Poseidon’s Desk Job

Has your office job got you down? Feeling as if you cannot enjoy the simple pleasures of life as time passes you by? Would it provide some perspective to know that an all-powerful, mighty deity understands your pain?

Franz Kafka pondered about this concept in his posthumously published story “Poseidon.” Kafka imagines what life would be like for Poseidon if he was not simply a God of the waters, but an administrative manager of them all. Rather than spending his time traversing the oceans and seas, cascading over their waves and plundering into their depths, he contrarily is overwhelmed with the mundane tasks that come with a managerial desk job — burdened with administrative paperwork and worried by the conditions of all the waters, and whether his employees are keeping a close eye on them.

There’s a wonderful sense of humor applied to this short story — a sense of humor that is too often misrepresented for tragedy when discussing Kafka’s works (as entailed by David Foster Wallace in his essay “Some Remarks on Kafka’s Funniness from Which Probably Not Enough Has Been Removed” from his anthology Consider the Lobster). While the story is still tragic, using a God-figure for the representation of the common (wo)man working a 9-to-5 administrative office job — the futile means of searching for another job, one that he might be unqualified for, the inability for a manger to complain about the workplace and the job itself, the ideation and romanticization of retirement, the annoyance that others believed he did nothing but sail the oceans every day, playing about rather than getting any work done, or the casual daydreaming and feigning personal interest of a life beyond work — and finding little worth to their daily production, the tragic realism of life is masked by the humor of imagining a God figure stuck in such a similar role. Similarly, it makes for a perfect mirror of Greek mythology, whether in its characterization as these Gods being the embodiment of the human spirit or for the tragic downfall of these Gods, now destined to an eternity of sedentary paperwork.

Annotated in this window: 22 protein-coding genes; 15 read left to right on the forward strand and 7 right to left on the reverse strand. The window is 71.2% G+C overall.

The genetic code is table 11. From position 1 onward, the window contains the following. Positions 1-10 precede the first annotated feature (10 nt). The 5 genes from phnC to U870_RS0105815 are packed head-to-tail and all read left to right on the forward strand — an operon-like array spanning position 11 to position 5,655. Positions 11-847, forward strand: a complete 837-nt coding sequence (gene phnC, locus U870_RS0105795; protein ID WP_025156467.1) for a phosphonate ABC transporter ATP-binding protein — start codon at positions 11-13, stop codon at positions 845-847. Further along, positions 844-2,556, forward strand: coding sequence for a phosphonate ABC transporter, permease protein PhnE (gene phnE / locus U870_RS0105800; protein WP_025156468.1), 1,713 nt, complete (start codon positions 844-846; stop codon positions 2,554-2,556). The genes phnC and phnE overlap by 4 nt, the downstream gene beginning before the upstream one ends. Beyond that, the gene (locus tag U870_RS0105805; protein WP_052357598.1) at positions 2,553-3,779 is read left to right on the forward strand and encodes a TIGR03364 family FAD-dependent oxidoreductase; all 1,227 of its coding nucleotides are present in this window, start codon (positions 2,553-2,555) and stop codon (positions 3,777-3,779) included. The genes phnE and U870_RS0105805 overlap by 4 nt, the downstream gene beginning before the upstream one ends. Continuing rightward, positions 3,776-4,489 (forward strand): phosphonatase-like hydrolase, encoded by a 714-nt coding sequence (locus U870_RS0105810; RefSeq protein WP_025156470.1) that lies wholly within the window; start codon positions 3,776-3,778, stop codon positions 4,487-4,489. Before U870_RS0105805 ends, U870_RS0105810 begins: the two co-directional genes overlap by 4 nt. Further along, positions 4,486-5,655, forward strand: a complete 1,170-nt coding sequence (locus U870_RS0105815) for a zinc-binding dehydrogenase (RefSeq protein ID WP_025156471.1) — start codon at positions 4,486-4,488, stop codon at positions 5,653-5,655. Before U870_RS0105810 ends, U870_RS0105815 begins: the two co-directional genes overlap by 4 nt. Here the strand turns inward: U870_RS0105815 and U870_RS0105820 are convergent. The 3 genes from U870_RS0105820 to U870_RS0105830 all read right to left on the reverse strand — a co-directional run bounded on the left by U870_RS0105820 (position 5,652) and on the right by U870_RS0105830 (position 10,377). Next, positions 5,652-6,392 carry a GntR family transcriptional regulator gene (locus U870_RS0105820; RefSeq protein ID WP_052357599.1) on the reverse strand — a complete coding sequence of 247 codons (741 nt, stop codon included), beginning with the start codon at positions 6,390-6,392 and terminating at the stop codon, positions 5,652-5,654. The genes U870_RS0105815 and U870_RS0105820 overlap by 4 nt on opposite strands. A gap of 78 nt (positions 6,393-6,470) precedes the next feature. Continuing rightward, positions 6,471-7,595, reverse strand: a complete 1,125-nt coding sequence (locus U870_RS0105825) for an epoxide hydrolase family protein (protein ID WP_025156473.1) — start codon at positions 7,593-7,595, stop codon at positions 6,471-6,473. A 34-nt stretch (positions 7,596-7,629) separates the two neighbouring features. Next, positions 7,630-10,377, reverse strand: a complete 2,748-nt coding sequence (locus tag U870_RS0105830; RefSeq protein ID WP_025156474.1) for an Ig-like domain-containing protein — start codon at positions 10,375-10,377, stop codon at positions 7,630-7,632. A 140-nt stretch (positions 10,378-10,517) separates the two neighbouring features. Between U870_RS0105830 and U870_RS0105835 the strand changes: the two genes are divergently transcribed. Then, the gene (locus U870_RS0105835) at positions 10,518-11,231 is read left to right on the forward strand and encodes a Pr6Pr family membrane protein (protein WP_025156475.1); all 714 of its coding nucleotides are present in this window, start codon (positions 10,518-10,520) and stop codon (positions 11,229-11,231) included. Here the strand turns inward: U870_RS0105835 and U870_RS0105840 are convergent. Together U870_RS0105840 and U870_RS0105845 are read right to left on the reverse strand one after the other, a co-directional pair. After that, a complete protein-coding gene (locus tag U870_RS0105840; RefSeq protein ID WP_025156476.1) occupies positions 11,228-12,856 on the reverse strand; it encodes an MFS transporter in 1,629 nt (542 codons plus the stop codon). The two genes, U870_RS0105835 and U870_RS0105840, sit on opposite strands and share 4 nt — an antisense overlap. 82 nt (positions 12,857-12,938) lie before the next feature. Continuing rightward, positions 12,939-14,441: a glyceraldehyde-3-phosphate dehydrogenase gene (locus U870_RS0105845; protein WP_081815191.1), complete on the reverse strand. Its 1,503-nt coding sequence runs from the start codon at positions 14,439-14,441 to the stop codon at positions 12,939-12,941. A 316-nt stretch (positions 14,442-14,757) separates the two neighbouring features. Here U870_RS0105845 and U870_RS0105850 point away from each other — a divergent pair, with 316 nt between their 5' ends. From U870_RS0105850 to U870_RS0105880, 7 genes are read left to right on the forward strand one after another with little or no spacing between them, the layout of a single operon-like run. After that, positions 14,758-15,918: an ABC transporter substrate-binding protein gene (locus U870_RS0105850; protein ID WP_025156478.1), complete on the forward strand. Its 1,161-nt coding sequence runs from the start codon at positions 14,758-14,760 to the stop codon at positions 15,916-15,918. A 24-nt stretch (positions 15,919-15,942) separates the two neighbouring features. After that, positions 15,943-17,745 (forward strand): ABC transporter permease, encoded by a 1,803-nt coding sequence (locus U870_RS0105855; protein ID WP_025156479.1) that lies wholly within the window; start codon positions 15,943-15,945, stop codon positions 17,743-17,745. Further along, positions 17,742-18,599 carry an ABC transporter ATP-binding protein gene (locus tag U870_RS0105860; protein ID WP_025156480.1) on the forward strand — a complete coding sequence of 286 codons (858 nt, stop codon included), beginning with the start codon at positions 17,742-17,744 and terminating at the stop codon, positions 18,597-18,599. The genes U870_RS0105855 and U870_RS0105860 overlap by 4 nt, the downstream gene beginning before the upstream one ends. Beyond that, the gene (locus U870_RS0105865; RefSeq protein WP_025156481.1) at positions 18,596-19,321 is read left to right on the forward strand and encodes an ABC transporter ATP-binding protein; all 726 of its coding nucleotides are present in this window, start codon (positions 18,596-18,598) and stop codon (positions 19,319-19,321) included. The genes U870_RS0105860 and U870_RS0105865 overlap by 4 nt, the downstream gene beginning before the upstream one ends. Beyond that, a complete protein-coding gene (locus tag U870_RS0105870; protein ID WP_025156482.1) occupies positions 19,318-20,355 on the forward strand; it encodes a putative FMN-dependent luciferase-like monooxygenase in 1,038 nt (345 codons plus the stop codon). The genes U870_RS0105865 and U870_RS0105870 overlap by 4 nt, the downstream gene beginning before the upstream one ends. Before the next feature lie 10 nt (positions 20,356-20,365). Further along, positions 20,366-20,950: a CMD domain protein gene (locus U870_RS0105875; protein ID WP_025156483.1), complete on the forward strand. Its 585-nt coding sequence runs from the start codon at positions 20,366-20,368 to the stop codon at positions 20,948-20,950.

What is revealed about our character, Poseidon, is that his life is one of monotonous mundanity. The life of a God is an idea that has been fostered by others. In reality, he wishes for a more exciting, adventurous life, but it is one that he can never attain. Instead, he is bound to a job that he has been given, simply because it is a job that seems as if no one else is fit for. In the end, he has been labeled as a deity of a “department” that he cannot experience or cherish, for its upkeep is nothing more than work. Figure that — a God who wants more out of life because the role he has attained (and been groomed for) brings him little to no joy in life.

The following version of “Poseidon” is the translation of Tania and James Stern.

Poseidon sat at his desk, going over the accounts. The administration of all the waters gave him endless work. He could have had as many assistants as he wanted, and indeed he had quite a number, but since he took his job very seriously he insisted on going through all the accounts again himself, and so his assistants were of little help to him. It cannot be said that he enjoyed the work; he carried it out simply because it was assigned to him; indeed he had frequently applied for what he called more cheerful work, but whenever various suggestions were put to him it turned out that nothing suited him so well as his present employment. Needless to say, it was very difficult to find him another job. After all, he could not possibly be put in charge of one particular ocean. Quite apart from the fact that in this case the work involved would not be less, only more petty, the great Poseidon could hold only a superior position. And when he was offered a post unrelated to the waters, the very idea made him feel sick, his divine breath came short and his brazen chest began to heave. As a matter of fact, no one took his troubles very seriously; when a mighty man complains one must pretend to yield, however hopeless the case may seem. No one ever really considered relieving Poseidon of his position; he had been destined to be God of the Seas since time immemorial, and that was how it had to remain.

What annoyed him most — and this was the chief cause of discontent with his job — was to learn of the rumors that were circulating about him; for instance, that he was constantly cruising through the waves with his trident. Instead of which here he was sitting in the depths of the world’s ocean endlessly going over the accounts, an occasional journey to Jupiter being the only interruption of the monotony, a journey moreover from which he invariably returned in a furious temper. As a result he had hardly seen the oceans, save fleetingly during his hasty ascent to Olympus, and had never really sailed upon them. He used to say that he was postponing this until the end of the world, for then there might come a quiet moment when, just before the end and having gone through the last account, he could still make a quick little tour.

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